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Barbara L.
Democrat CA 13

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  • Providing for Consideration of Senate Amendment to H.J. Res. 59, Continuing Appropriations Resolution, 2014

    by Representative Barbara Lee

    Posted on 2013-12-12

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    LEE of California. Mr. Speaker, I thank the gentlelady for yielding and for her tremendous leadership in her capacity as our ranking member on the Rules Committee. Thank you so much for standing in strong opposition to this rule.

    As a member of the Budget Committee and Appropriations Committee, I want to commend all of my colleagues for putting forth a plan to replace some of the reckless sequester cuts that do continue to hurt families each and every day.

    Yet this budget deal is really outrageous for what it doesn't do. It does nothing--nothing--to extend emergency unemployment benefits to the millions of jobless workers in every State.

    As the Center on Budget and Priorities report today points out, the failure to include any extension of Federal emergency jobless benefits in the deal would likely negate any boost from sequester this deal would bring, and I will include this report for the Record.

    Over 170 Democrats have joined my letter calling for an extension of this critical lifeline. It is really shameful that Republicans have refused to include an extension of unemployment benefits. The least we can do for the millions of the long-term unemployed who are struggling just to get by during this holiday season is to pass this 3-month extension. This budget does nothing for the millions of jobless people and asks nothing from the people who caused our economic crisis and continue to benefit from economic inequality.

    Please remember, this is not about showboating or statistics. We are talking about people's lives. We are talking about people living on the edge. We are talking about 1.3 million people who will lose unemployment benefits during this holiday season. It is cruel. It is morally wrong, and it is economically stupid.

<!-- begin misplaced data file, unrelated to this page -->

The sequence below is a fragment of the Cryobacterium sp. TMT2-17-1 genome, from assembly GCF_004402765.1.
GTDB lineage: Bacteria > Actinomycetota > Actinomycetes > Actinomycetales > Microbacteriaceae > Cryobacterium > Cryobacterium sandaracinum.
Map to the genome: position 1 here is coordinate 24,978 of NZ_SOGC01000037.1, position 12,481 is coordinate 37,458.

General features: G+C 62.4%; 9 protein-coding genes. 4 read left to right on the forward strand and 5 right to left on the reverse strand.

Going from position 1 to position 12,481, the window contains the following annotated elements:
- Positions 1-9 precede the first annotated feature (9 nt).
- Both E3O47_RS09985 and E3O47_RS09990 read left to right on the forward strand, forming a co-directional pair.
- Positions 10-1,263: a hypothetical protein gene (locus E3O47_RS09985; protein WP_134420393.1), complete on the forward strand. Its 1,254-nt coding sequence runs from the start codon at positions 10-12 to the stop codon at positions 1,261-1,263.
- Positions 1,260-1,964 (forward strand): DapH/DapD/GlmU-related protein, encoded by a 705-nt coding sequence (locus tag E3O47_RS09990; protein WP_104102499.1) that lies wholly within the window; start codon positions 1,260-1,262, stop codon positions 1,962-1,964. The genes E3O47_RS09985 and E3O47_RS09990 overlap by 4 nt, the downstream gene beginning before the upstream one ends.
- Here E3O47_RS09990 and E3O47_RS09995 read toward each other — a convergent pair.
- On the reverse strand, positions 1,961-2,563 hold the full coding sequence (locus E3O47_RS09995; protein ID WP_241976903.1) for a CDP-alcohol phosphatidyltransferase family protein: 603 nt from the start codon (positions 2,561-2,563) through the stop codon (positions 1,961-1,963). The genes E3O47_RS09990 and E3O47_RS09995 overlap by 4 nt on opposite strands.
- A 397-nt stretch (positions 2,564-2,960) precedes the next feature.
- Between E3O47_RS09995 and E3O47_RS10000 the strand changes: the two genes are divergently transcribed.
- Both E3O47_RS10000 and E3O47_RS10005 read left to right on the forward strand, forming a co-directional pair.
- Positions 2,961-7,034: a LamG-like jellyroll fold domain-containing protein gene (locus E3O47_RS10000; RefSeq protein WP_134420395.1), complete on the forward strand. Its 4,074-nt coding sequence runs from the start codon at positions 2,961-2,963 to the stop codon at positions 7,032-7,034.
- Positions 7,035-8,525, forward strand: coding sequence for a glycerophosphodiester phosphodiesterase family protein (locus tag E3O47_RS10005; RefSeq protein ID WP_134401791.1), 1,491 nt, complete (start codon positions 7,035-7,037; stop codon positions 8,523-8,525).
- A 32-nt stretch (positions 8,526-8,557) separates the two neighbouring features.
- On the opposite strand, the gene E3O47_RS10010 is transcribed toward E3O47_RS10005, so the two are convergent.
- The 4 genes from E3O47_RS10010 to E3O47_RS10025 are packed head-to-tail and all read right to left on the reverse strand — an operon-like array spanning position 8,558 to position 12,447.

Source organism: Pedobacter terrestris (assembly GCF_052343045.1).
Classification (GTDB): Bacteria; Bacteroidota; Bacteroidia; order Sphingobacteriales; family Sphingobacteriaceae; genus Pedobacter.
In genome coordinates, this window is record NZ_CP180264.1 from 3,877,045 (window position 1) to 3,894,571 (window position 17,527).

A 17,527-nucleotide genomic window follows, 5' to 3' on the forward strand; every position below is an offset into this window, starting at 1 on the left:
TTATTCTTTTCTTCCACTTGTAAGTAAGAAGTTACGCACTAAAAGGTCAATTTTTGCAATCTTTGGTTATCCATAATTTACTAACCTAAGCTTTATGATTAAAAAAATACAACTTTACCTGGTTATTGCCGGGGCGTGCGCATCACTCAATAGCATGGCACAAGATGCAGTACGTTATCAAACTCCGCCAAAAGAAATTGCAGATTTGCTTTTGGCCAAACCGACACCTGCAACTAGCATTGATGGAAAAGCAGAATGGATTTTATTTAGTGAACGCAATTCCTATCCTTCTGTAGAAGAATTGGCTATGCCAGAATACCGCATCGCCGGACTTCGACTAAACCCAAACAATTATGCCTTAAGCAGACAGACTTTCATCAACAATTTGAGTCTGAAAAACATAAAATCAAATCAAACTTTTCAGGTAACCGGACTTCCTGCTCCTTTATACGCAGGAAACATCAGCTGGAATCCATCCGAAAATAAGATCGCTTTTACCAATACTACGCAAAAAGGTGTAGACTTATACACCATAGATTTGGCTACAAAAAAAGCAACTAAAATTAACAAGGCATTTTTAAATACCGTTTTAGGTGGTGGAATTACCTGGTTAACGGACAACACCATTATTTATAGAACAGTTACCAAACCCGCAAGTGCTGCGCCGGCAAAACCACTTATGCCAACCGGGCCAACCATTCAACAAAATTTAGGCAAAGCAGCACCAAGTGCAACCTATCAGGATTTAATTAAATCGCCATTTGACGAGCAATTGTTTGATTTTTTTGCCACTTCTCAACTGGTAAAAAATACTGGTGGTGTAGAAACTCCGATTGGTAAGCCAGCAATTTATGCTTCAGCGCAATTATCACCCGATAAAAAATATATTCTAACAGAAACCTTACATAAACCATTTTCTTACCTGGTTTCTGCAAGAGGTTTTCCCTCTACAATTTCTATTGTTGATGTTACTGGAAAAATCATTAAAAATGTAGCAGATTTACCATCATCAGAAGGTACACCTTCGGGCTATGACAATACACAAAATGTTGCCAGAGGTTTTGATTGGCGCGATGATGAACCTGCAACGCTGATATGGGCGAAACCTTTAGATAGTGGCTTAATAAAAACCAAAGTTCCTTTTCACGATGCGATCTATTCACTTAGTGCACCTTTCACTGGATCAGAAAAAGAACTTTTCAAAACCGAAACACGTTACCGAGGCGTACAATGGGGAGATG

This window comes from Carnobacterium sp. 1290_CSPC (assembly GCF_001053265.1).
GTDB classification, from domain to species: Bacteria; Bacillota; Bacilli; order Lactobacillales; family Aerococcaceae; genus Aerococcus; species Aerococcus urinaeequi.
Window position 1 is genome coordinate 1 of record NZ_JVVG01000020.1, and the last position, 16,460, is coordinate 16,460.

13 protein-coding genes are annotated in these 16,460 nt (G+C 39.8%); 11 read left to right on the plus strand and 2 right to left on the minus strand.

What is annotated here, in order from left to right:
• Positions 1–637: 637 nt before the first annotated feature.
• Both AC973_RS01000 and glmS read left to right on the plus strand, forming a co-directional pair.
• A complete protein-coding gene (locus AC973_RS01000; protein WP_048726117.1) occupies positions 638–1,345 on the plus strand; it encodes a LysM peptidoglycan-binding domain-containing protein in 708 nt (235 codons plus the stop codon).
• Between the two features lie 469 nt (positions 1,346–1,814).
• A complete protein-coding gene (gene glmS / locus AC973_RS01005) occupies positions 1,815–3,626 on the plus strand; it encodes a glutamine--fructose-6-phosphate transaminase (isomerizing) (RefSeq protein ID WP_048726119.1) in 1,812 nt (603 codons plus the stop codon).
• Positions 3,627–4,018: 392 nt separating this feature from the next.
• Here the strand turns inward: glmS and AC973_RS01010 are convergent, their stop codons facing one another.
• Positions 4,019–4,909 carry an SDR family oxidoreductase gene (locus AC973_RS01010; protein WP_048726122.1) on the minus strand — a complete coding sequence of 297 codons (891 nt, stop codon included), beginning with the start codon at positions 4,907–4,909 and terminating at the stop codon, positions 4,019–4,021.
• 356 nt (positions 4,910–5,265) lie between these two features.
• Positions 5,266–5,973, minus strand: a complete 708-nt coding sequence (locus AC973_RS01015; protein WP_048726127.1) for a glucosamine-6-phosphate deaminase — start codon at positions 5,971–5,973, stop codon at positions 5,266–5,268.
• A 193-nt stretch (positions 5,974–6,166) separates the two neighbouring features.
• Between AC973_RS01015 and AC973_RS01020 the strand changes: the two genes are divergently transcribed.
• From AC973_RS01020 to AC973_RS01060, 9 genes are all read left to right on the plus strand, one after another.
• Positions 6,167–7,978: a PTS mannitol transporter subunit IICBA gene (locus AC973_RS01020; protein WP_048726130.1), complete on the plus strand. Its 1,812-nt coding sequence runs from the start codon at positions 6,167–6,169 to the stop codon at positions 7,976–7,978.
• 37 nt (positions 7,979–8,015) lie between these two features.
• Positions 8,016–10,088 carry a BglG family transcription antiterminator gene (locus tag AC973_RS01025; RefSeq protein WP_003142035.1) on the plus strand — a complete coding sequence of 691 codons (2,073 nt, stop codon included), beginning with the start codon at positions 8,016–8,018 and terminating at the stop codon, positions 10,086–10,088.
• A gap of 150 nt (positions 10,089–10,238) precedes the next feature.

So I hope that we can vote ``no'' on this rule and defeat the previous question so we can vote for a 3-month extension of unemployment compensation.

    Finally, let me just say, we must do better. We must protect and expand the safety net that are the pillars of our society.

    [From offthechartsblog.org, Dec. 11, 2013] Failure To Continue Jobless Benefits Would Undo Budget Deal's Economic Boost (By Chad Stone) The Murray-Ryan budget deal provides a stimulative boost to the economy--albeit a modest one. But here's the rub: the economic drag caused by lawmakers' failure to include an extension of federal emergency jobless benefits in the deal would likely negate that stimulus.

    Economist Joel Prakken of Macroeconomic Advisers says that the deal would boost economic growth by ``maybe 1/4 percentage point'' compared to the sequestration cuts scheduled under current law. The deal follows the sound principle under current circumstances of raising deficits in the near term to boost the economic recovery but reducing them by an even larger amount later, when the economy is expected to be stronger.

    The problem is, the Congressional Budget Office (CBO) estimates that Emergency Unemployment Compensation (EUC) has a very similar impact--boosting the economy by up to 0.3 percent by the end of 2014 and adding up to 300,000 jobs. Not extending EUC would remove that potential boost from the economy.

    The budget deal and extending EUC have similar economic effects because their budgetary effects are roughly the same size: CBO estimates that the budget deal's increases in discretionary spending would raise federal spending by $26 billion in fiscal year 2014 and $22 billion in fiscal year 2015, while its deficit-reduction provisions would cut spending by roughly $3 billion in each fiscal year. Netting these effects and assuming that about a quarter of spending for fiscal year 2015 (which starts October 1, 2014) occurs in calendar year 2014, the budget deal would produce a net increase in spending of about $28 billion by the end of calendar year 2014. CBO estimates that extending EUC would cost about $26 billion in calendar year 2014.

    CBO and other analysts generally regard spending on unemployment insurance as providing more ``bang for the buck'' than most other stimulus measures. So, the economic drag in 2014 from a failure to extend EUC is likely to be at least as large as the economic boost from the budget deal.

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